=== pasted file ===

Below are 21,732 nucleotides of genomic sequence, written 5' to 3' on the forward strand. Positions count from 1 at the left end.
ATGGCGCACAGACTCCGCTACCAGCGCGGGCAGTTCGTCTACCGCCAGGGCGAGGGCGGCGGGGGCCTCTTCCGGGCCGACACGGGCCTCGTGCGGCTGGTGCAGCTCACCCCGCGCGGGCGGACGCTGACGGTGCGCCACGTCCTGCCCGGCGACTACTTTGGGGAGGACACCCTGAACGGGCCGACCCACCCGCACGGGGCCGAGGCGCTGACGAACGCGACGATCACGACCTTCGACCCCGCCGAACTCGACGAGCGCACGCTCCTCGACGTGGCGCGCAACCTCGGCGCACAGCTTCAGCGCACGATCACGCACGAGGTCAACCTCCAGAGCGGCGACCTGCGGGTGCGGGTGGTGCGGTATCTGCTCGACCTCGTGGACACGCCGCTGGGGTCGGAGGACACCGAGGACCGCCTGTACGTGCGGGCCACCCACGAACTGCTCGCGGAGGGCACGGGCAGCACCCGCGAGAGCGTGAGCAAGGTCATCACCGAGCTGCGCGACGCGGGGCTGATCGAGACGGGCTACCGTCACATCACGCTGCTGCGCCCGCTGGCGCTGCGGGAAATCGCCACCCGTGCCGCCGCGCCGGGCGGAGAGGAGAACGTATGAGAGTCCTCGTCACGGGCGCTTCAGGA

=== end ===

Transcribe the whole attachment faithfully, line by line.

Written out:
Below are 21,732 nucleotides of genomic sequence, written 5' to 3' on the forward strand. Positions count from 1 at the left end.
ATGGCGCACAGACTCCGCTACCAGCGCGGGCAGTTCGTCTACCGCCAGGGCGAGGGCGGCGGGGGCCTCTTCCGGGCCGACACGGGCCTCGTGCGGCTGGTGCAGCTCACCCCGCGCGGGCGGACGCTGACGGTGCGCCACGTCCTGCCCGGCGACTACTTTGGGGAGGACACCCTGAACGGGCCGACCCACCCGCACGGGGCCGAGGCGCTGACGAACGCGACGATCACGACCTTCGACCCCGCCGAACTCGACGAGCGCACGCTCCTCGACGTGGCGCGCAACCTCGGCGCACAGCTTCAGCGCACGATCACGCACGAGGTCAACCTCCAGAGCGGCGACCTGCGGGTGCGGGTGGTGCGGTATCTGCTCGACCTCGTGGACACGCCGCTGGGGTCGGAGGACACCGAGGACCGCCTGTACGTGCGGGCCACCCACGAACTGCTCGCGGAGGGCACGGGCAGCACCCGCGAGAGCGTGAGCAAGGTCATCACCGAGCTGCGCGACGCGGGGCTGATCGAGACGGGCTACCGTCACATCACGCTGCTGCGCCCGCTGGCGCTGCGGGAAATCGCCACCCGTGCCGCCGCGCCGGGCGGAGAGGAGAACGTATGAGAGTCCTCGTCACGGGCGCTTCAGGA